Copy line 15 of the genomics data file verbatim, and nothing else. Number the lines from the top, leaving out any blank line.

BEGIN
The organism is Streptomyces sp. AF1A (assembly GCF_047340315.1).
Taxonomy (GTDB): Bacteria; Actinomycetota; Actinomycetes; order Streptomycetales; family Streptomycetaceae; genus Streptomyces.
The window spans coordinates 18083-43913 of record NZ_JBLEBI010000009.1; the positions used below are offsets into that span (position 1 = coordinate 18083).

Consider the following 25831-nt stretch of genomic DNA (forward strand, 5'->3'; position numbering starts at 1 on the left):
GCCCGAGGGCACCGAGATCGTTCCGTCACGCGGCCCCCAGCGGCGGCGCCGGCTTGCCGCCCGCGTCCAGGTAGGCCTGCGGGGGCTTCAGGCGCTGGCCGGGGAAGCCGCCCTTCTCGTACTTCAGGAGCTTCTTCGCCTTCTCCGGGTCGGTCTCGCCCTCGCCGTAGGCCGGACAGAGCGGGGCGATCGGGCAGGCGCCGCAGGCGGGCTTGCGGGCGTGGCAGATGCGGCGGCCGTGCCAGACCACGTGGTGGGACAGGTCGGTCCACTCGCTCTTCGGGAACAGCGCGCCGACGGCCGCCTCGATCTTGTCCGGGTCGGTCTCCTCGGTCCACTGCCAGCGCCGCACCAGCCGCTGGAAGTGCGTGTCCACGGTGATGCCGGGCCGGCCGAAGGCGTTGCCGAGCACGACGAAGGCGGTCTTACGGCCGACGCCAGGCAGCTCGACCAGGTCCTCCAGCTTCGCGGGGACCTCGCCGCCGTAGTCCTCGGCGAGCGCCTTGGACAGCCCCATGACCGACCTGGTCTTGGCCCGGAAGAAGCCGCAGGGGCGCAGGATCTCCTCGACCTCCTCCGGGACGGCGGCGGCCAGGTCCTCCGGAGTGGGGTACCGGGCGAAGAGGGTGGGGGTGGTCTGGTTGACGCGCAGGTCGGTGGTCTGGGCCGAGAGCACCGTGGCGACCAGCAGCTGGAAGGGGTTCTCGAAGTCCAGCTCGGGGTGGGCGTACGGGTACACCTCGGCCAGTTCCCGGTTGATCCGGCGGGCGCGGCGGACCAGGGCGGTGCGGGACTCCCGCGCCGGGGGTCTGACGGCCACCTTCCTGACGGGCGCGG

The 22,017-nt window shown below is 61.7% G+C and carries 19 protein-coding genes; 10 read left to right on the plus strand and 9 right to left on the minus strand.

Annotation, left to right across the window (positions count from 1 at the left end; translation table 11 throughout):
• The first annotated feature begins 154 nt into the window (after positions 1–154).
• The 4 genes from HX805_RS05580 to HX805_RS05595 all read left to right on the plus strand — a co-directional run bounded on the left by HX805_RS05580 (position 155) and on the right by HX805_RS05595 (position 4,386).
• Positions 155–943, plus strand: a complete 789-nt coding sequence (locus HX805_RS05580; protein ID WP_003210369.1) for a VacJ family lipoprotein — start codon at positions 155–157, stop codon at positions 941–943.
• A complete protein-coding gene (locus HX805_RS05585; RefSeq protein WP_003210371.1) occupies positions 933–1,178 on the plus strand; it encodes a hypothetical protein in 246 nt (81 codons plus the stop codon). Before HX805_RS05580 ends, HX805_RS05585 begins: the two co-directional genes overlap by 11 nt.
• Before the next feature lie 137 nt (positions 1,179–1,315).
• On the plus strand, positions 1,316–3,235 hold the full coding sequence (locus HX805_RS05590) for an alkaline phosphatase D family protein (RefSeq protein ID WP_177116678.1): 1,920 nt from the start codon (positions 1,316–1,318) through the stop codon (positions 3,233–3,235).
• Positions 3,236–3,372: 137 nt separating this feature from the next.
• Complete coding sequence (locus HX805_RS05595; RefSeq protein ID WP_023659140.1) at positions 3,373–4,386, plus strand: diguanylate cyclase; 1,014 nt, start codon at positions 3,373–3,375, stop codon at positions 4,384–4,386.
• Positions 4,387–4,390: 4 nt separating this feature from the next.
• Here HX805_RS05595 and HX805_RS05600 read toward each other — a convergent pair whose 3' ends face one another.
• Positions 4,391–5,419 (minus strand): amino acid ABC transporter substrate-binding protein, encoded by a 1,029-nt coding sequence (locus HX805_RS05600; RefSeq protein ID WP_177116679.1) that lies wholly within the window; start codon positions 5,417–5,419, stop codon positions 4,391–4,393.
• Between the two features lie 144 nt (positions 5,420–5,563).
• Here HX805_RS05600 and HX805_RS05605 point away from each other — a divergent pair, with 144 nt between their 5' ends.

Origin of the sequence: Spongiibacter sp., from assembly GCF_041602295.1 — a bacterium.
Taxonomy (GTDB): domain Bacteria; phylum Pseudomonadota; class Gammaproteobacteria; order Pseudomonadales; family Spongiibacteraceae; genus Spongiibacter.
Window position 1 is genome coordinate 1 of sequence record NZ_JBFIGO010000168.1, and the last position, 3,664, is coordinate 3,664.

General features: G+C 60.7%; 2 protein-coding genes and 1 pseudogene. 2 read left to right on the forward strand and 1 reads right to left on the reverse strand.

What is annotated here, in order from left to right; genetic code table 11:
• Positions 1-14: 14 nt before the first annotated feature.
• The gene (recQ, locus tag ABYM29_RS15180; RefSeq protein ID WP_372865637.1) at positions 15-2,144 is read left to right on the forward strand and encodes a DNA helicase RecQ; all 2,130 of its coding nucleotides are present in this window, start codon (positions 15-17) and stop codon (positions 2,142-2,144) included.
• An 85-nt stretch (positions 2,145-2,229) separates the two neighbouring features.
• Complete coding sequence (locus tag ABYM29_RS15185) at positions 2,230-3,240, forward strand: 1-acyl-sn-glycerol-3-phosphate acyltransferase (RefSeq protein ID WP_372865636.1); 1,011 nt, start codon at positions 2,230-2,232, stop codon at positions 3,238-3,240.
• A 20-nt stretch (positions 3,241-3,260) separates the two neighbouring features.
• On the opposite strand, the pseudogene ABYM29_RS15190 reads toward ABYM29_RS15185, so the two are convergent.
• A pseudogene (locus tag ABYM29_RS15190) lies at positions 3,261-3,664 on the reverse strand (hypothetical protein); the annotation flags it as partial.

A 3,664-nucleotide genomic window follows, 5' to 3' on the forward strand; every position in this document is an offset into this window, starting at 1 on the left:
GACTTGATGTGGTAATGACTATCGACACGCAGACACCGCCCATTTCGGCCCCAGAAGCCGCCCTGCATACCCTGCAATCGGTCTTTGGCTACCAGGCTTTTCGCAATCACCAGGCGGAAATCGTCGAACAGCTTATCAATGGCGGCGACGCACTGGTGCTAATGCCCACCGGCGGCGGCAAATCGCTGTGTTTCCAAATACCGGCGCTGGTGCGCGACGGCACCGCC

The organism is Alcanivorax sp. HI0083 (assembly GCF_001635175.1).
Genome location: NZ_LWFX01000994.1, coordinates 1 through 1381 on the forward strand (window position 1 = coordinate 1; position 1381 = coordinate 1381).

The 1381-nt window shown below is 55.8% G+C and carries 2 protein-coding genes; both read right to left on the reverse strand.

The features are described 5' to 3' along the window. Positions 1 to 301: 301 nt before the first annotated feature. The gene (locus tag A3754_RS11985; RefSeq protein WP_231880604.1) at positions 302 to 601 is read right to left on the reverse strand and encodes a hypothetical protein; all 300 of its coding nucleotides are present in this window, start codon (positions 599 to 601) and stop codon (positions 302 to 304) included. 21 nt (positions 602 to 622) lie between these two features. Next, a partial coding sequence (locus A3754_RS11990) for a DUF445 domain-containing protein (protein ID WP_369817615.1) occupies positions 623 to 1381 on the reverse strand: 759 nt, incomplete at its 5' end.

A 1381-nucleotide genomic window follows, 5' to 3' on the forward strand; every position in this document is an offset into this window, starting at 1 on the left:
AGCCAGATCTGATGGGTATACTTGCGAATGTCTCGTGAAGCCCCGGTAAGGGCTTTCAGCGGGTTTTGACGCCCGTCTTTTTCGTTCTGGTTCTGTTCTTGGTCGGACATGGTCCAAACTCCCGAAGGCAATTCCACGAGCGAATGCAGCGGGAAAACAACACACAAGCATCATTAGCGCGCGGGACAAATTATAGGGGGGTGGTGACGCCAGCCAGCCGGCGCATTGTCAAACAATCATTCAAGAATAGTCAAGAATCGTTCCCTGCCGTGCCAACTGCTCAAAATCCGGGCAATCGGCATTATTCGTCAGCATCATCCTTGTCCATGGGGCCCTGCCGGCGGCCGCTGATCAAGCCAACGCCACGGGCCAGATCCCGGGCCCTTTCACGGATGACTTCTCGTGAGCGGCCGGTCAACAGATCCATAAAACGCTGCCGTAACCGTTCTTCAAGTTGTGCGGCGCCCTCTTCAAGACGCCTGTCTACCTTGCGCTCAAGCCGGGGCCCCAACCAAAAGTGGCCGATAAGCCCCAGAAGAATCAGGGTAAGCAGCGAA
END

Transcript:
• Complete coding sequence (locus HX805_RS05595; RefSeq protein ID WP_023659140.1) at positions 3,373–4,386, plus strand: diguanylate cyclase; 1,014 nt, start codon at positions 3,373–3,375, stop codon at positions 4,384–4,386.